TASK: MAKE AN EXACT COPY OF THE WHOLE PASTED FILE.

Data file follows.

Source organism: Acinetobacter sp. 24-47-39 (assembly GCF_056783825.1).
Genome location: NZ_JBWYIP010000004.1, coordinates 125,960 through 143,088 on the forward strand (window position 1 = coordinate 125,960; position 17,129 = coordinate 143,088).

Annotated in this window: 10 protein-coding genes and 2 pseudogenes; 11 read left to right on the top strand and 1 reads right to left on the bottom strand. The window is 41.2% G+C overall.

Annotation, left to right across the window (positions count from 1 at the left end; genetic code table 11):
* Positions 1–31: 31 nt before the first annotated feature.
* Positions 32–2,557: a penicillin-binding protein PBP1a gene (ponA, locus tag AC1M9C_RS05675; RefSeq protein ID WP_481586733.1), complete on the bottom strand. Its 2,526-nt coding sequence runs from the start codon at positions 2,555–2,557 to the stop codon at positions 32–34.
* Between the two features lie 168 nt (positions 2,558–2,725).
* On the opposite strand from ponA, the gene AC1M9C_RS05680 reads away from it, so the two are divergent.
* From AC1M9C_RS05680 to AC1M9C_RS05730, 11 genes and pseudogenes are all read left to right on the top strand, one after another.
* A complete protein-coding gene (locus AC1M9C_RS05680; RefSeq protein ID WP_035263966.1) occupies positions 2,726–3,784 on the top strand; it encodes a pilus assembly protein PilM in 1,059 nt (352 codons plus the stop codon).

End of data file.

Source organism: Acinetobacter sp. 24-47-39 (assembly GCF_056783825.1).
Genome location: NZ_JBWYIP010000004.1, coordinates 125,960 through 143,088 on the forward strand (window position 1 = coordinate 125,960; position 17,129 = coordinate 143,088).

Annotated in this window: 10 protein-coding genes and 2 pseudogenes; 11 read left to right on the top strand and 1 reads right to left on the bottom strand. The window is 41.2% G+C overall.

Annotation, left to right across the window (positions count from 1 at the left end; genetic code table 11):
* Positions 1–31: 31 nt before the first annotated feature.
* Positions 32–2,557: a penicillin-binding protein PBP1a gene (ponA, locus tag AC1M9C_RS05675; RefSeq protein ID WP_481586733.1), complete on the bottom strand. Its 2,526-nt coding sequence runs from the start codon at positions 2,555–2,557 to the stop codon at positions 32–34.
* Between the two features lie 168 nt (positions 2,558–2,725).
* On the opposite strand from ponA, the gene AC1M9C_RS05680 reads away from it, so the two are divergent.
* From AC1M9C_RS05680 to AC1M9C_RS05730, 11 genes and pseudogenes are all read left to right on the top strand, one after another.
* A complete protein-coding gene (locus AC1M9C_RS05680; RefSeq protein ID WP_035263966.1) occupies positions 2,726–3,784 on the top strand; it encodes a pilus assembly protein PilM in 1,059 nt (352 codons plus the stop codon).